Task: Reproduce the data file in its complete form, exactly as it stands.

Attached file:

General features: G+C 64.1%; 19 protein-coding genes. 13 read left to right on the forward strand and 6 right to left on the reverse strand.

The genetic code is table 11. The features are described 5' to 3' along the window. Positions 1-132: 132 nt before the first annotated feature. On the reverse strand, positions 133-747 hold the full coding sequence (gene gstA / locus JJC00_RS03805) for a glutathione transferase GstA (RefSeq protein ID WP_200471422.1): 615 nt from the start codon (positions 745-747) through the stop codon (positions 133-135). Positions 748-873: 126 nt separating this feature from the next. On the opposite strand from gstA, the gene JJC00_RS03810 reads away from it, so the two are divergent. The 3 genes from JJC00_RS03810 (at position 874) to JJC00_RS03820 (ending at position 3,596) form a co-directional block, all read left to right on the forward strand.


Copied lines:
General features: G+C 64.1%; 19 protein-coding genes. 13 read left to right on the forward strand and 6 right to left on the reverse strand.

The genetic code is table 11. The features are described 5' to 3' along the window. Positions 1-132: 132 nt before the first annotated feature. On the reverse strand, positions 133-747 hold the full coding sequence (gene gstA / locus JJC00_RS03805) for a glutathione transferase GstA (RefSeq protein ID WP_200471422.1): 615 nt from the start codon (positions 745-747) through the stop codon (positions 133-135). Positions 748-873: 126 nt separating this feature from the next. On the opposite strand from gstA, the gene JJC00_RS03810 reads away from it, so the two are divergent. The 3 genes from JJC00_RS03810 (at position 874) to JJC00_RS03820 (ending at position 3,596) form a co-directional block, all read left to right on the forward strand.